An audit engagement comprises of an independent evaluation of an organization's financial statements, based on generally accepted standards.

In many cases an organization has external interests in its performance, typically from lending institutions, investors, directors or other governing bodies not active in the day to day operations of the organizations. An audit will provide a level of comfort on the financial statements and the systems, processes and controls in place that may impact the financial statements and operations.

The Canadian market however has a large population of small to medium enterprises, where the owners are working in the business, and are overseeing the operations in detail on a day to day business. In some of these cases, the perceived value of an audit is simply to fulfill a requirement of a lending institution, and forms part of the cost of financing.
With rapid changes within both financial reporting and assurance standards, the cost of audits has increased significantly over the past few years. This has resulted in many owner managed companies to successfully obtain financing from lending institutions, without the requirement of an audit. Depending on the strength of the company, lending institutions are willing to accept a review or a compilation report.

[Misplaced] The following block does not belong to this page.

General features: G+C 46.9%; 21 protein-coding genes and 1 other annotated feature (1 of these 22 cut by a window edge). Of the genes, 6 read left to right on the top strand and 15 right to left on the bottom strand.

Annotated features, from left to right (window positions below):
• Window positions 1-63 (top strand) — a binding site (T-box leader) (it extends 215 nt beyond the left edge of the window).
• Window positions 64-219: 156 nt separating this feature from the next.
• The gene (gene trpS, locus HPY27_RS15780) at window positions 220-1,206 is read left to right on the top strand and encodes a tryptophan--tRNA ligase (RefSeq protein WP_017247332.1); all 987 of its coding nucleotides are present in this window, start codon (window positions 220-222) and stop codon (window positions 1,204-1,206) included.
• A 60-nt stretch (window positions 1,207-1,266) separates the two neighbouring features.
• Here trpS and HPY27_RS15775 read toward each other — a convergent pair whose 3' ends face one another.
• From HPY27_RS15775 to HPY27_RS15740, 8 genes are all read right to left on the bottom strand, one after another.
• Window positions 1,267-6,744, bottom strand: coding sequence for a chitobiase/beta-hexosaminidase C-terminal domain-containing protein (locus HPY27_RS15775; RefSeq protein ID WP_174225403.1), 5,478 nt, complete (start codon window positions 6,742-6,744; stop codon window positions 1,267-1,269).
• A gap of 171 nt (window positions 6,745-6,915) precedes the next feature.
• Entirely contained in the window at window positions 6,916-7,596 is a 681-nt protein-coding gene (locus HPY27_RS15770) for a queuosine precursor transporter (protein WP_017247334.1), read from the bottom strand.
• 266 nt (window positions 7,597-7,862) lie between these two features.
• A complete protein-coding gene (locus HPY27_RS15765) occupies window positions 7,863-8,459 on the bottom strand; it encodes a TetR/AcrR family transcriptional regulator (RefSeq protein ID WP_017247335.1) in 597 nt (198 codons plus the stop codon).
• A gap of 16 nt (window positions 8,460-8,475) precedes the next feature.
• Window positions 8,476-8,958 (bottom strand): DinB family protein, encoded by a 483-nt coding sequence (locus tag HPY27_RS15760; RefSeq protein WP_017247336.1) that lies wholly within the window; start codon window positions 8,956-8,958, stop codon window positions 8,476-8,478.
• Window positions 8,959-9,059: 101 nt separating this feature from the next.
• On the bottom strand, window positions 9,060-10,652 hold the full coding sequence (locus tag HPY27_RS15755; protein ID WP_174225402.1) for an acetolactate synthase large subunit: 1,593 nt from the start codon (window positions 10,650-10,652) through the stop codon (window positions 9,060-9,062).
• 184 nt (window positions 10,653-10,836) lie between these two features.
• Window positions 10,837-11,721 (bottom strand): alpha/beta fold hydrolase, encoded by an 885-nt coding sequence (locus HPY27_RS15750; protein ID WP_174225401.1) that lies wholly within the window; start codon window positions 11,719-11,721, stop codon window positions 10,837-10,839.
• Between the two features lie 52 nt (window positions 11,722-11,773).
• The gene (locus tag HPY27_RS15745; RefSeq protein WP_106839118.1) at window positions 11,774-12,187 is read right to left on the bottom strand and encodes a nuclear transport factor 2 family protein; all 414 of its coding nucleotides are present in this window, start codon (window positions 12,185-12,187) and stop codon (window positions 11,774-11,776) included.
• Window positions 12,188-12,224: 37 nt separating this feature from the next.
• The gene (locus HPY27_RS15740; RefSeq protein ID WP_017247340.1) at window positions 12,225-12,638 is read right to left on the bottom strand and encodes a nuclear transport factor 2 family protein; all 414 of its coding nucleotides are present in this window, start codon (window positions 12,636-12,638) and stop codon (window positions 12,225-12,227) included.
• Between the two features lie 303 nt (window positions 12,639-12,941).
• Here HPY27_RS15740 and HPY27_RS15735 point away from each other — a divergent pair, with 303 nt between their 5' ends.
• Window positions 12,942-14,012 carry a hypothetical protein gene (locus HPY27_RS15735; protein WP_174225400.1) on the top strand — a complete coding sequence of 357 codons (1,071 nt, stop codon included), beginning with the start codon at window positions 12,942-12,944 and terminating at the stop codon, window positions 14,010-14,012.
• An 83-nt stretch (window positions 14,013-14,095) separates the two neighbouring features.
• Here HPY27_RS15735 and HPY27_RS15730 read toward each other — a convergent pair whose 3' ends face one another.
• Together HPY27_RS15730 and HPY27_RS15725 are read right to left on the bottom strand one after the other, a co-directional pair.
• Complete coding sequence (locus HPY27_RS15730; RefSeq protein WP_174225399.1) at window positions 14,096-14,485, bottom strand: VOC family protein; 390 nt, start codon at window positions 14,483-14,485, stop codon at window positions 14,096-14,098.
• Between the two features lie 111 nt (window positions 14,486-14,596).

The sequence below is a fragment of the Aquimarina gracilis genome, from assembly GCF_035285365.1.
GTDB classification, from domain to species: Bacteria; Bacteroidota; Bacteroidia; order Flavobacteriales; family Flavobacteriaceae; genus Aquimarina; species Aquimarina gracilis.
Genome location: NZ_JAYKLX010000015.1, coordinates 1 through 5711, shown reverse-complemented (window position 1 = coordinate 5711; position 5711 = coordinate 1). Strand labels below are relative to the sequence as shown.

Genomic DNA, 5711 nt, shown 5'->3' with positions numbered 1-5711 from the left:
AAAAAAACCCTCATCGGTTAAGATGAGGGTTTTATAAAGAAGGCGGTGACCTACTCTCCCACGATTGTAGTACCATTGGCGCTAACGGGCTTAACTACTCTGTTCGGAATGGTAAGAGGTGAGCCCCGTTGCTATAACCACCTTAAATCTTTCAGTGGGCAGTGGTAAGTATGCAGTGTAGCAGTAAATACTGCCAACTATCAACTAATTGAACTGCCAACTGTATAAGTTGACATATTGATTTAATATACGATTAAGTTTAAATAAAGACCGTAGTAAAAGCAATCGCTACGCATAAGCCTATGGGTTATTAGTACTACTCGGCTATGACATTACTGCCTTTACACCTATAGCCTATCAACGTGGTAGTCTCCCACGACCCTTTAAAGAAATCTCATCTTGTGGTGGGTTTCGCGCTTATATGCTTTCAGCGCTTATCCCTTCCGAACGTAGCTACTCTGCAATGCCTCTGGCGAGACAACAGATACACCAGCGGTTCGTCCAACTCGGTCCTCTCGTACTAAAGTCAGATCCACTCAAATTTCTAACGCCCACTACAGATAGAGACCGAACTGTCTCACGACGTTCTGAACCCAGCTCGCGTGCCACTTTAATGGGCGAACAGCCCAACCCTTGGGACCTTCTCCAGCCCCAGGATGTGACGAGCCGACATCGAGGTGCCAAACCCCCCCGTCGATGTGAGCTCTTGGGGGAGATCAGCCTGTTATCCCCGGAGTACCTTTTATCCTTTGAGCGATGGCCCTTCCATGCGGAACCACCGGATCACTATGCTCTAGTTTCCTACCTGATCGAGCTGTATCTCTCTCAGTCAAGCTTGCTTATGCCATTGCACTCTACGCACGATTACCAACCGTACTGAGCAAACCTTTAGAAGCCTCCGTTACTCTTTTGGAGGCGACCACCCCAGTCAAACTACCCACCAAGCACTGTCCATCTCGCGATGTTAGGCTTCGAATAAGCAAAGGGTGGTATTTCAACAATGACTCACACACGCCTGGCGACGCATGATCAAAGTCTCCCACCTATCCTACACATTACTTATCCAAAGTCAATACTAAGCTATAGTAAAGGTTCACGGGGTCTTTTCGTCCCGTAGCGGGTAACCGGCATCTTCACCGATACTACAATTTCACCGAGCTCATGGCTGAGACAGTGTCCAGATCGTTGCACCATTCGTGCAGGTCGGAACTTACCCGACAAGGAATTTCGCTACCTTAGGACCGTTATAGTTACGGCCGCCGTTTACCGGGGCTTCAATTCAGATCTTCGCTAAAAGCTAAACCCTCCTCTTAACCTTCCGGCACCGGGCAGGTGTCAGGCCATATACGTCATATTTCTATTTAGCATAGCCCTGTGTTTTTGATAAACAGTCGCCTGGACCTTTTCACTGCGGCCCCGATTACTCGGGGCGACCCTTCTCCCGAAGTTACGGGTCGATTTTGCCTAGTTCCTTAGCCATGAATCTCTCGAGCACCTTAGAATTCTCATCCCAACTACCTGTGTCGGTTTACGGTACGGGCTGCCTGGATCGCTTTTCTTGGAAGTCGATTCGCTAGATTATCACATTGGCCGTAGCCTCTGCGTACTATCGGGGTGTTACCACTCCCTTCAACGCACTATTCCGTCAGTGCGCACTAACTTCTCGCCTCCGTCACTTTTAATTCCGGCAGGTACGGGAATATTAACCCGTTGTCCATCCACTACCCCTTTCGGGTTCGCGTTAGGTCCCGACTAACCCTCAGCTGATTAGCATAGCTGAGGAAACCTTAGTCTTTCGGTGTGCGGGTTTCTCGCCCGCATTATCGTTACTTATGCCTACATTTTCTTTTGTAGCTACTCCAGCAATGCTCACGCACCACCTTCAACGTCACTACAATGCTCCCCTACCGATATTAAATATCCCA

Review and compilations engagements may be sufficient to meet an organization’s regulatory needs, but the independent review of their operations does not form part of the engagement. Over time, as the business evolves and grows, the present systems and controls may no longer meet the needs of the organization, which increases its overall business risk.

The review of the processes and system may be completed internally, as it done by internal auditors in larger operations, however smaller companies typically do not have the resources internally to do so. This has reintroduced the need for specialized audit engagements, where auditors are engaged every two to three years to review and test key processes and controls of an entity; thus providing management with some comfort on the tools they rely.

In summary an audit is a useful tool that can provide more than meeting a banking requirement, and the potential benefits should be discussed with your professionals.

For more information:

Kyriakos (Kirk) Linardakis, CPA, CA,
Tel: 514-842-3911 ext 233